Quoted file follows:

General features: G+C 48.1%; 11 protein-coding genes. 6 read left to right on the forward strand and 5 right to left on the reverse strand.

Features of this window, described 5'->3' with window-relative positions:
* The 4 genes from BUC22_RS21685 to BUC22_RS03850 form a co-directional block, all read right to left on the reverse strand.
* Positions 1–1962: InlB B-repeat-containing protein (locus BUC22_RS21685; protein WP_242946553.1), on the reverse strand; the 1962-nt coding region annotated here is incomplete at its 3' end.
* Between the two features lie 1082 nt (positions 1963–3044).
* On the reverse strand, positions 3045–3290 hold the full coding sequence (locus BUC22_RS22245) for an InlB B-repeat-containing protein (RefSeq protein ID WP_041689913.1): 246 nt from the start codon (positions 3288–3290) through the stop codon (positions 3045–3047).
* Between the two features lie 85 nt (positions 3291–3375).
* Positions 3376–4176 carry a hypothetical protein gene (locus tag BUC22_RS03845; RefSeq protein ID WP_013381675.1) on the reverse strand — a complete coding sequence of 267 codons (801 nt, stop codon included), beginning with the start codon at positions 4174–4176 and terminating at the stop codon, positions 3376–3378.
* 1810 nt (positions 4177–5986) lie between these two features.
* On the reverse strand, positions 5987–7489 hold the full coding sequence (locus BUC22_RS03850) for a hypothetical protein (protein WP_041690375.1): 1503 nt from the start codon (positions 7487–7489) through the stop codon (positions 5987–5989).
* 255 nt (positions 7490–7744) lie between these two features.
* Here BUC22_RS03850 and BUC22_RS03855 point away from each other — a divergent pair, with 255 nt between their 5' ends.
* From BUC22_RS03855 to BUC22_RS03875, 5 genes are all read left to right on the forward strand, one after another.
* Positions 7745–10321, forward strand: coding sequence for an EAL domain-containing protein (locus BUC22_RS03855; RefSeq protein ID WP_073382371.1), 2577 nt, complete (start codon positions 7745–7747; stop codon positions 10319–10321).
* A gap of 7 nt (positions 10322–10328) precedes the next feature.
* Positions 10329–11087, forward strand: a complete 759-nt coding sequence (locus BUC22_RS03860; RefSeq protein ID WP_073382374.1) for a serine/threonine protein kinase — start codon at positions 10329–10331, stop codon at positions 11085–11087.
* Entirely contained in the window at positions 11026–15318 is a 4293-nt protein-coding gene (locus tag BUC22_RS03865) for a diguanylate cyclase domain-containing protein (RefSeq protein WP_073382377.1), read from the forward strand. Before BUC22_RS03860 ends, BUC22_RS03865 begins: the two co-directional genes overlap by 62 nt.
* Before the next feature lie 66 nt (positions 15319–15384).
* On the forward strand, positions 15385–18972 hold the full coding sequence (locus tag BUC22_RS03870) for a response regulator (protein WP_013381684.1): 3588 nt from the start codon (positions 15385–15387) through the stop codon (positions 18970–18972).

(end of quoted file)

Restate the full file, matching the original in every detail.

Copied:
General features: G+C 48.1%; 11 protein-coding genes. 6 read left to right on the forward strand and 5 right to left on the reverse strand.

Features of this window, described 5'->3' with window-relative positions:
* The 4 genes from BUC22_RS21685 to BUC22_RS03850 form a co-directional block, all read right to left on the reverse strand.
* Positions 1–1962: InlB B-repeat-containing protein (locus BUC22_RS21685; protein WP_242946553.1), on the reverse strand; the 1962-nt coding region annotated here is incomplete at its 3' end.
* Between the two features lie 1082 nt (positions 1963–3044).
* On the reverse strand, positions 3045–3290 hold the full coding sequence (locus BUC22_RS22245) for an InlB B-repeat-containing protein (RefSeq protein ID WP_041689913.1): 246 nt from the start codon (positions 3288–3290) through the stop codon (positions 3045–3047).
* Between the two features lie 85 nt (positions 3291–3375).
* Positions 3376–4176 carry a hypothetical protein gene (locus tag BUC22_RS03845; RefSeq protein ID WP_013381675.1) on the reverse strand — a complete coding sequence of 267 codons (801 nt, stop codon included), beginning with the start codon at positions 4174–4176 and terminating at the stop codon, positions 3376–3378.
* 1810 nt (positions 4177–5986) lie between these two features.
* On the reverse strand, positions 5987–7489 hold the full coding sequence (locus BUC22_RS03850) for a hypothetical protein (protein WP_041690375.1): 1503 nt from the start codon (positions 7487–7489) through the stop codon (positions 5987–5989).
* 255 nt (positions 7490–7744) lie between these two features.
* Here BUC22_RS03850 and BUC22_RS03855 point away from each other — a divergent pair, with 255 nt between their 5' ends.
* From BUC22_RS03855 to BUC22_RS03875, 5 genes are all read left to right on the forward strand, one after another.
* Positions 7745–10321, forward strand: coding sequence for an EAL domain-containing protein (locus BUC22_RS03855; RefSeq protein ID WP_073382371.1), 2577 nt, complete (start codon positions 7745–7747; stop codon positions 10319–10321).
* A gap of 7 nt (positions 10322–10328) precedes the next feature.
* Positions 10329–11087, forward strand: a complete 759-nt coding sequence (locus BUC22_RS03860; RefSeq protein ID WP_073382374.1) for a serine/threonine protein kinase — start codon at positions 10329–10331, stop codon at positions 11085–11087.
* Entirely contained in the window at positions 11026–15318 is a 4293-nt protein-coding gene (locus tag BUC22_RS03865) for a diguanylate cyclase domain-containing protein (RefSeq protein WP_073382377.1), read from the forward strand. Before BUC22_RS03860 ends, BUC22_RS03865 begins: the two co-directional genes overlap by 62 nt.
* Before the next feature lie 66 nt (positions 15319–15384).
* On the forward strand, positions 15385–18972 hold the full coding sequence (locus tag BUC22_RS03870) for a response regulator (protein WP_013381684.1): 3588 nt from the start codon (positions 15385–15387) through the stop codon (positions 18970–18972).